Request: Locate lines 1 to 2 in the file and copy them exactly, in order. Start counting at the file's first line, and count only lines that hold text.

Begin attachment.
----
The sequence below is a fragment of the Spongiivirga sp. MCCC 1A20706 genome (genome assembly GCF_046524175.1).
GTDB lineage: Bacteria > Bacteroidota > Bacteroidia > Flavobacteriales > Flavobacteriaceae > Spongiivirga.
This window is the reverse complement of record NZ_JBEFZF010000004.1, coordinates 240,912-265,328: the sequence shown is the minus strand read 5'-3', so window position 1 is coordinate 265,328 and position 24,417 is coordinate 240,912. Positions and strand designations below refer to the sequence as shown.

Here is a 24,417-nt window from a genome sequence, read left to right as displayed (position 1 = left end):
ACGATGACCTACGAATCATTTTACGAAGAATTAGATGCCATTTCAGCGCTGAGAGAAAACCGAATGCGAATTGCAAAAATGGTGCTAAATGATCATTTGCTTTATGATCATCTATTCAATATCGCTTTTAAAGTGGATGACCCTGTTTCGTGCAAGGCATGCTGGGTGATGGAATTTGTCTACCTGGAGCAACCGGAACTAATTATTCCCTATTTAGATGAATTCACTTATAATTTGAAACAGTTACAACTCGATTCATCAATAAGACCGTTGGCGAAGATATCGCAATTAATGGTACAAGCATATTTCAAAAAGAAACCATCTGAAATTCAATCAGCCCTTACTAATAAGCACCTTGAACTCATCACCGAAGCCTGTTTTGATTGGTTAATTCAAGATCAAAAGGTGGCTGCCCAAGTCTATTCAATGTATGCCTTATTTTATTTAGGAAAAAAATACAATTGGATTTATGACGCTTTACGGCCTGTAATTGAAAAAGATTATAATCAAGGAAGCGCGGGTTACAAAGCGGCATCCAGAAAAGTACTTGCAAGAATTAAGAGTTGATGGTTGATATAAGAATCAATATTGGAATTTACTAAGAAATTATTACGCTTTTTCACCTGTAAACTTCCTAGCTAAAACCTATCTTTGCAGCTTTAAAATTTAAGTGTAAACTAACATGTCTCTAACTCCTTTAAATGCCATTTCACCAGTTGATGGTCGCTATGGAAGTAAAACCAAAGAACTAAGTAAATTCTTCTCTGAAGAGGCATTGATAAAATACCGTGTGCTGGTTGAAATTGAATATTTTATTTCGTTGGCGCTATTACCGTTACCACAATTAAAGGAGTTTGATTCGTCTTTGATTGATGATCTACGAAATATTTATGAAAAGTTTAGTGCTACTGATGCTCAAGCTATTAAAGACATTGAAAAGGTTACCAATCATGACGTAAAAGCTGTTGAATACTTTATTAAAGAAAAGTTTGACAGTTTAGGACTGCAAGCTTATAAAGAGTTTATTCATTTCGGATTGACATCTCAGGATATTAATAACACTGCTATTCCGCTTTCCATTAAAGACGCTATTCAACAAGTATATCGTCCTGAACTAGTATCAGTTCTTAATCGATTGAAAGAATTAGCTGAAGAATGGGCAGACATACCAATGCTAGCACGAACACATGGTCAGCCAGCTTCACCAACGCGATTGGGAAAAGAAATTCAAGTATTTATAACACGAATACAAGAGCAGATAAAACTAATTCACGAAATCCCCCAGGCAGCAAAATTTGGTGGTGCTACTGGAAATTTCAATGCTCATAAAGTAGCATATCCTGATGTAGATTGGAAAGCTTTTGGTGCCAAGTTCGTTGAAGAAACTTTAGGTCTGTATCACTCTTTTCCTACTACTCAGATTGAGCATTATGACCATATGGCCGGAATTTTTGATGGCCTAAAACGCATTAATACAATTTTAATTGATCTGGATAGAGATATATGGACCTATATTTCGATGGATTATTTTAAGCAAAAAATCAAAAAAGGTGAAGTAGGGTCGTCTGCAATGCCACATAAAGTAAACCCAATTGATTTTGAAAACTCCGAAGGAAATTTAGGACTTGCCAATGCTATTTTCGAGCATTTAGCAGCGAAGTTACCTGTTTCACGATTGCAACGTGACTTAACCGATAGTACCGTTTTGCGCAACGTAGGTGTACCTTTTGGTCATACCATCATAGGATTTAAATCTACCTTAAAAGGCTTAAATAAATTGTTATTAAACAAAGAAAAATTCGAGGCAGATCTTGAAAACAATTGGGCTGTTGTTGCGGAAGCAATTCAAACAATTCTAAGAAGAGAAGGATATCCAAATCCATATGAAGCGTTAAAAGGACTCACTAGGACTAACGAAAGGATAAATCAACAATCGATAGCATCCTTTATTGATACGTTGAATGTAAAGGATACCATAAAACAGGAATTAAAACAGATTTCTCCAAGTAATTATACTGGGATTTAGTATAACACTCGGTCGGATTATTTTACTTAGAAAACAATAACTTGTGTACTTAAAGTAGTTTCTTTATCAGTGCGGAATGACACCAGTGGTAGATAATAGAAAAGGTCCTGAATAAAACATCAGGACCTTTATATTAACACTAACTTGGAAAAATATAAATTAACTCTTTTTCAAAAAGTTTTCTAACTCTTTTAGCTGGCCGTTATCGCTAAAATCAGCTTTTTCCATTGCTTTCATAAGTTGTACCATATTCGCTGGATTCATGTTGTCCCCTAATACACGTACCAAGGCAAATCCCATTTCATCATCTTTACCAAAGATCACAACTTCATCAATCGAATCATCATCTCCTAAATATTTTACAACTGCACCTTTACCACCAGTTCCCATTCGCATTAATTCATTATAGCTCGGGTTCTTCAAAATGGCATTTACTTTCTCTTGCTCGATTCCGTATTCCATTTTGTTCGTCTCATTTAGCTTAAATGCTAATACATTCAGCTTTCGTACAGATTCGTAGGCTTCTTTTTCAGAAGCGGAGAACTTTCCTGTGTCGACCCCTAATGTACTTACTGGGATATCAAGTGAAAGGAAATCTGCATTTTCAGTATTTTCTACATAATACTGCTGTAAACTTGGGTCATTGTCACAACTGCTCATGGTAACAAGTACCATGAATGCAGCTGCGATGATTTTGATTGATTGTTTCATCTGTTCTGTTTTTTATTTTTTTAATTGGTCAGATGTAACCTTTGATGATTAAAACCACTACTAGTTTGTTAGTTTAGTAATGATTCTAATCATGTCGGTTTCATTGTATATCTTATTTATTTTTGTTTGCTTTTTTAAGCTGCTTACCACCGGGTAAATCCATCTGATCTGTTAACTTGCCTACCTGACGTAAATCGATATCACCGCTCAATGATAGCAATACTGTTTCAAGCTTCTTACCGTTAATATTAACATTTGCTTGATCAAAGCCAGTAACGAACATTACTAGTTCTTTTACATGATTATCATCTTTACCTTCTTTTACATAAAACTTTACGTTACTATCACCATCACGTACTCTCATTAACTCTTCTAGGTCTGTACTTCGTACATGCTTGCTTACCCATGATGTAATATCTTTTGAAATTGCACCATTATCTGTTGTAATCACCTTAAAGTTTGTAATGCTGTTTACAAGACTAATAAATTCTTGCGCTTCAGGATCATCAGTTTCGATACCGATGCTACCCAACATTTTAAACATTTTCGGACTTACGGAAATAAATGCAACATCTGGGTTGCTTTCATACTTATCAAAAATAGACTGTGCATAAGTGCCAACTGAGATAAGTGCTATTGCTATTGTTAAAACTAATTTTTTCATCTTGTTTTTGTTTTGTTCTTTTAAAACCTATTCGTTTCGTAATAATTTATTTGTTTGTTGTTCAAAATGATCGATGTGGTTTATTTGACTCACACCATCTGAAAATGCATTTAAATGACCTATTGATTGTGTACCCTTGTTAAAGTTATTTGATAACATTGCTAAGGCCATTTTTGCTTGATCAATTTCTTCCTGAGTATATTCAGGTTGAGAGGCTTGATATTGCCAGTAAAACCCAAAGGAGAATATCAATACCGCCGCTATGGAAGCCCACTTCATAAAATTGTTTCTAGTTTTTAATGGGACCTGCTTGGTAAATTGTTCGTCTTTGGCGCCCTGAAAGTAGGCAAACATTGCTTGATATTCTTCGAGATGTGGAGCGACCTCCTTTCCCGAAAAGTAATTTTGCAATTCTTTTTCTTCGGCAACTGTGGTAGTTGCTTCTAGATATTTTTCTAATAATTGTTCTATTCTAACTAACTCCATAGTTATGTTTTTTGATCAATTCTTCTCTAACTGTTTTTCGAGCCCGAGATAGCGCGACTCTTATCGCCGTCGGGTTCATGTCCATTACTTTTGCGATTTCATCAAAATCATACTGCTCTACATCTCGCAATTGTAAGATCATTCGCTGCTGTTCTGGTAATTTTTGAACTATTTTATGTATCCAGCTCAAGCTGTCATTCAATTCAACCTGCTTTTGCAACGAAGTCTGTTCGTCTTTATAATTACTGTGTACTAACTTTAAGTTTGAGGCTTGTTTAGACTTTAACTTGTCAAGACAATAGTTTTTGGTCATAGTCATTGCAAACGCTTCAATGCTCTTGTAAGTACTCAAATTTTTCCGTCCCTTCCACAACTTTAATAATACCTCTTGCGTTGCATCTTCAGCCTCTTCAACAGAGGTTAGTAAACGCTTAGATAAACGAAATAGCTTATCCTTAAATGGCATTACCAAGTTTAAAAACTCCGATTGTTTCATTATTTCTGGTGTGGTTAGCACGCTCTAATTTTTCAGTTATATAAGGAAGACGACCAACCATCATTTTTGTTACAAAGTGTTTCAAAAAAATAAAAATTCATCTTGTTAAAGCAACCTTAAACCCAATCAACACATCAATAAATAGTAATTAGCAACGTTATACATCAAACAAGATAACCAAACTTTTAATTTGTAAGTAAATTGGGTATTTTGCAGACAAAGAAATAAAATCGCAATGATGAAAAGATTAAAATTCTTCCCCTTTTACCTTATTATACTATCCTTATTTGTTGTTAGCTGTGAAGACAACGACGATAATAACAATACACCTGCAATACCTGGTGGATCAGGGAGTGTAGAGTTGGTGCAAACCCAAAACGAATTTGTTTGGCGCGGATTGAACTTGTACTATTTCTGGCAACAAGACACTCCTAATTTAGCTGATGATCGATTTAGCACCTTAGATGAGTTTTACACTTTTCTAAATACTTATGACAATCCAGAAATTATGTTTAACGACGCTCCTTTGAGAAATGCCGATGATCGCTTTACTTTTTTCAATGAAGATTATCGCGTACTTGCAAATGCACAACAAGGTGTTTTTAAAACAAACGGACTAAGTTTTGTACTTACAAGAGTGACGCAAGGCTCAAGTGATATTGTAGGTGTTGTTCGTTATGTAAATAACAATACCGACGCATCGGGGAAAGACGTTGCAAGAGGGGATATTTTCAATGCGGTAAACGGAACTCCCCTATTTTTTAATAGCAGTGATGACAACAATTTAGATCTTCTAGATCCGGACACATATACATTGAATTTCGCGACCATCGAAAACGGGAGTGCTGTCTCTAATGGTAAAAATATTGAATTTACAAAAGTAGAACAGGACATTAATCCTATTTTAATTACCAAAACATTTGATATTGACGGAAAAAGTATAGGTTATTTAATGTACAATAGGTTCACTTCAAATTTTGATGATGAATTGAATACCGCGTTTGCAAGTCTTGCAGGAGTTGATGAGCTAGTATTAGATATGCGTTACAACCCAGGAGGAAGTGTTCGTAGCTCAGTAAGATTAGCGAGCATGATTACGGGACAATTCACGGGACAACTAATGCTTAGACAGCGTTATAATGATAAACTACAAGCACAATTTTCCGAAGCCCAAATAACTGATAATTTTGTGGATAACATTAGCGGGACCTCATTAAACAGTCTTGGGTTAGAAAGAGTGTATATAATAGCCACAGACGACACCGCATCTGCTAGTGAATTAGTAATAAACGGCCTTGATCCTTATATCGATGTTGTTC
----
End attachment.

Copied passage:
The sequence below is a fragment of the Spongiivirga sp. MCCC 1A20706 genome (genome assembly GCF_046524175.1).
GTDB lineage: Bacteria > Bacteroidota > Bacteroidia > Flavobacteriales > Flavobacteriaceae > Spongiivirga.